One of the largest oil spills in recent Southern California history destroyed popular beaches and killed wildlife while crews scrambled on Sunday before spilling crude into protected wetlands.
At least 477,000 liters of oil spilled into Orange County waters, according to a statement from the city of Huntington Beach.
“The spill has significantly affected Huntington Beach, with substantial ecological impacts occurring on the beach and on the Huntington Beach wetlands,” the statement said.
Oil sparkled a kilometer wide in the sea and washed ashore in sticky, black globules with dead birds and fish. Crews, led by the US Coast Guard, deployed skimmers and floating barriers known as booms to try to prevent further infiltration into the wetlands and the Bolsa Chica Ecological Reserve.
In the middle of the summer, the closure of the Santa Ana River Jetty, about 6.4 kilometers south of the Huntington Beach Pier, would have brought beach-goers in for volleyball, swimming and surfing.
Officials canceled the final day of the annual Pacific Air Show, which normally draws thousands of spectators to Huntington Beach, a city of about 199,000 residents about 48 kilometers south of downtown Los Angeles. The show featured flyovers by the US Navy Blue Angels and US Air Force Thunderbirds.
Orange County Supervisor Katrina Foley said on Twitter that the oil slick originated from a broken pipeline connected to an offshore oil platform called Ely, 8 kilometers off the coast.
Foley said Newport Beach Mayor Brad Avery told him he encountered an oil spill while traveling back to the mainland from Santa Catalina Island. “He saw dolphins swimming through oil,” Foley tweeted.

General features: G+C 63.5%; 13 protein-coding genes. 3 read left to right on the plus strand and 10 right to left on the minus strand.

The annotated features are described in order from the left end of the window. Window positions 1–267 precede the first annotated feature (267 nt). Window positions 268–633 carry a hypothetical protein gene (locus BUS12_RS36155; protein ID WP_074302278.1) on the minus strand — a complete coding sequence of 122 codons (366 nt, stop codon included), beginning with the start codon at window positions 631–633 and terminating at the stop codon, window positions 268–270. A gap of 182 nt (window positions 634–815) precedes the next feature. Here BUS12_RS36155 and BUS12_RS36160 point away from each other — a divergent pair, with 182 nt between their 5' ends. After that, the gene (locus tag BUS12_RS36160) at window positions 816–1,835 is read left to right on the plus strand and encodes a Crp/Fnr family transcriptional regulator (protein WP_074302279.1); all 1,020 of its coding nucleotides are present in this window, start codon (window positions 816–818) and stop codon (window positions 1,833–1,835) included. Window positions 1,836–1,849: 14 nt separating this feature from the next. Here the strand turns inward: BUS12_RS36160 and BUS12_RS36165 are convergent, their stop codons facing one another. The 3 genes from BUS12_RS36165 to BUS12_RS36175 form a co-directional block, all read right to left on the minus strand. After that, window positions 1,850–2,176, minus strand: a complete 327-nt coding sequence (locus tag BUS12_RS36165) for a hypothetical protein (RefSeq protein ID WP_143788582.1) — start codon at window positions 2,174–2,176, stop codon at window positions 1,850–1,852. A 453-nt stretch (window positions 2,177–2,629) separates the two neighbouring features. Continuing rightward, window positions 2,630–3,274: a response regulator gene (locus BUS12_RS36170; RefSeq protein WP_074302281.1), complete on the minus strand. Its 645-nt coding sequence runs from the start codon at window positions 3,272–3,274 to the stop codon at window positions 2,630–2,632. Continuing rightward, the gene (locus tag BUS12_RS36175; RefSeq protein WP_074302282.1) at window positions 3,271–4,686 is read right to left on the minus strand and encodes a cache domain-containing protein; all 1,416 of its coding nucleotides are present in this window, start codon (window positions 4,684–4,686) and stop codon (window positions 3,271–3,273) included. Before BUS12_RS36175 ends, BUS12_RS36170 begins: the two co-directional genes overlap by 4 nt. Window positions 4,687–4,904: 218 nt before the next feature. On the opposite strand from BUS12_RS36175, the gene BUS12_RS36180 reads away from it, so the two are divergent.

“While the leak is not completely closed, preliminary patching to repair the oil spill site has been completed,” a Huntington Beach statement said early Sunday, adding that additional repairs are planned.
The spill comes three decades after a massive oil spill in the same part of the Orange County coast. On February 7, 1990, the oil tanker American Trader passed over its anchorage at Huntington Beach, spilling about 1.6 million liters of crude oil. Fish and about 3,400 birds were killed.
In 2015, a broken pipeline north of Santa Barbara sent 541,313 liters of crude oil to Refugio State Beach.
At a news conference Saturday night, Orange County officials expressed concern about the environmental impacts of the spill and hoped that crews could stop the oil before it flows into the sensitive wetlands.
“We are working with our federal, state and county partners to help reduce the impact of a potential ecological disaster,” said Huntington Beach Mayor Kim Carr.
According to Ben Smith, a biologist and environmental consultant for Orange, Huntington State Beach is home to many species of birds, including gulls, willets, long-billed Fletchers, elegant terns and reddish egrets, which are rare on the West Coast. County.
Smith headed to the beach on Sunday to observe wildlife ahead of a construction project at the mouth of the Santa Ana River that flows into the ocean at the border of Huntington State Beach and Newport Beach.
“There’s tar everywhere,” he said Los Angeles Times. “You’d think by now we’d know how to prevent this kind of incident, but I don’t think so.”